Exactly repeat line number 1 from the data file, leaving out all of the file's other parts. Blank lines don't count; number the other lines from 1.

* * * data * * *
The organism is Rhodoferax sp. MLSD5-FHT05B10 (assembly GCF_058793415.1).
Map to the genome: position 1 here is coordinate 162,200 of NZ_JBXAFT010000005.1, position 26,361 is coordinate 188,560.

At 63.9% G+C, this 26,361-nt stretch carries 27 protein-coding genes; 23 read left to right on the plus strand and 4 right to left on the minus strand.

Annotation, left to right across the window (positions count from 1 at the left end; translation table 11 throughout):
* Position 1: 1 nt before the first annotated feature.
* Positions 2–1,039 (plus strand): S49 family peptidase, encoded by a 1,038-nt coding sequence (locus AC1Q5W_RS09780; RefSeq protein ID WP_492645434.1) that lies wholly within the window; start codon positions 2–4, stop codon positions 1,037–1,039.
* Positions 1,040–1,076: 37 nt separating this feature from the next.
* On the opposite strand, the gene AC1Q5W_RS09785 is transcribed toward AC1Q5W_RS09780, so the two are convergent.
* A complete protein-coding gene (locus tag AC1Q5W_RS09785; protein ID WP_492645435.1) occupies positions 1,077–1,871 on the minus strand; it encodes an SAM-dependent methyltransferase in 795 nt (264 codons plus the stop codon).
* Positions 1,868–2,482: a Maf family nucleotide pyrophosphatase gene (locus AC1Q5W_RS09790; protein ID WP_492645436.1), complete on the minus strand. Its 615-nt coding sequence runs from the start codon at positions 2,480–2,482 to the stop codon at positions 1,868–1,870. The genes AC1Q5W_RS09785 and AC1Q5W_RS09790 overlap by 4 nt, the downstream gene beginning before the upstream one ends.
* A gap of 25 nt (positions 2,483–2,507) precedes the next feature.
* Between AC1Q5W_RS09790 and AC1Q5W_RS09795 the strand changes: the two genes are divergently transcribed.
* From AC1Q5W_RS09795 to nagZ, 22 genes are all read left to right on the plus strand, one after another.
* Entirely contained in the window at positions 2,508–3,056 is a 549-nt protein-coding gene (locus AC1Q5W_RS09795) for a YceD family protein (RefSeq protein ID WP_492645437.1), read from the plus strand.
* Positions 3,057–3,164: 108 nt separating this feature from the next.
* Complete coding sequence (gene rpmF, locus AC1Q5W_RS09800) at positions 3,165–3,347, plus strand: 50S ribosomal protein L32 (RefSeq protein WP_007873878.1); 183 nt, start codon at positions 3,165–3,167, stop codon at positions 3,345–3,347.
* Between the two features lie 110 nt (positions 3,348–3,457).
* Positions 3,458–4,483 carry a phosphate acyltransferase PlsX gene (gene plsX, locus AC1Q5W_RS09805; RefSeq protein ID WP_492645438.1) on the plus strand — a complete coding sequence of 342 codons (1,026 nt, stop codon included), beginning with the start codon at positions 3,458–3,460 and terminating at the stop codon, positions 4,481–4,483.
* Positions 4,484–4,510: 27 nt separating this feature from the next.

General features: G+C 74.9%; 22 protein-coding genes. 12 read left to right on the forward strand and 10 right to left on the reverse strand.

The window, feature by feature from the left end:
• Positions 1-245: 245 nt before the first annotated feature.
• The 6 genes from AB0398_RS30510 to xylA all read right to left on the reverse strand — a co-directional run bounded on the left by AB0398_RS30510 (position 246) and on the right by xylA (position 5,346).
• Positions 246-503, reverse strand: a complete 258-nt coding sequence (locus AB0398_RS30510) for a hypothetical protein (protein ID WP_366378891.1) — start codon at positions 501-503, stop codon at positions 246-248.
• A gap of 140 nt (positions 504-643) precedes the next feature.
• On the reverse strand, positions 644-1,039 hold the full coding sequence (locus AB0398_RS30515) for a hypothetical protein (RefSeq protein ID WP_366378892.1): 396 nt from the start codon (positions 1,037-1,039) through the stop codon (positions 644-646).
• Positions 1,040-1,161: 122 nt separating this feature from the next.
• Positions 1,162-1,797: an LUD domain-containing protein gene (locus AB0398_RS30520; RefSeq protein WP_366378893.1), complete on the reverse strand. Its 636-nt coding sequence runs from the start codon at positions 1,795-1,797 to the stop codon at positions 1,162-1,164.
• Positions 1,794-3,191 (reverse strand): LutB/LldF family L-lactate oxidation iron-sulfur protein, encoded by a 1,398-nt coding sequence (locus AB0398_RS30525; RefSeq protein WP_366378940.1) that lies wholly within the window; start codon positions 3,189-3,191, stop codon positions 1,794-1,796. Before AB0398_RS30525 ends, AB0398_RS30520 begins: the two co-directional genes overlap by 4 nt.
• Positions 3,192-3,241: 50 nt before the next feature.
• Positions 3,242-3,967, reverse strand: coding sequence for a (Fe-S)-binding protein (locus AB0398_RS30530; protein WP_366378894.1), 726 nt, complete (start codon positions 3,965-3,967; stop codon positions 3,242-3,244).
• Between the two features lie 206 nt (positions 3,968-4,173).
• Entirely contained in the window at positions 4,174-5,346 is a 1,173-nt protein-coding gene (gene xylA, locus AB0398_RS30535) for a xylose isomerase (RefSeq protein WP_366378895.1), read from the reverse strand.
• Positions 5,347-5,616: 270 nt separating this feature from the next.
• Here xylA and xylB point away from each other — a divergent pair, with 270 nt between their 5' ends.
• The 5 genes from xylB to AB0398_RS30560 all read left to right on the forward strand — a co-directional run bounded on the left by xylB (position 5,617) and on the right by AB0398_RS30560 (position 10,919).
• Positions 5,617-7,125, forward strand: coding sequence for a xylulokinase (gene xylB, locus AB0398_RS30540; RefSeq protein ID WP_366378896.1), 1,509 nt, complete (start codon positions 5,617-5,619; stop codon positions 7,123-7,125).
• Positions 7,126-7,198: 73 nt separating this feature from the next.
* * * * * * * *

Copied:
The organism is Rhodoferax sp. MLSD5-FHT05B10 (assembly GCF_058793415.1).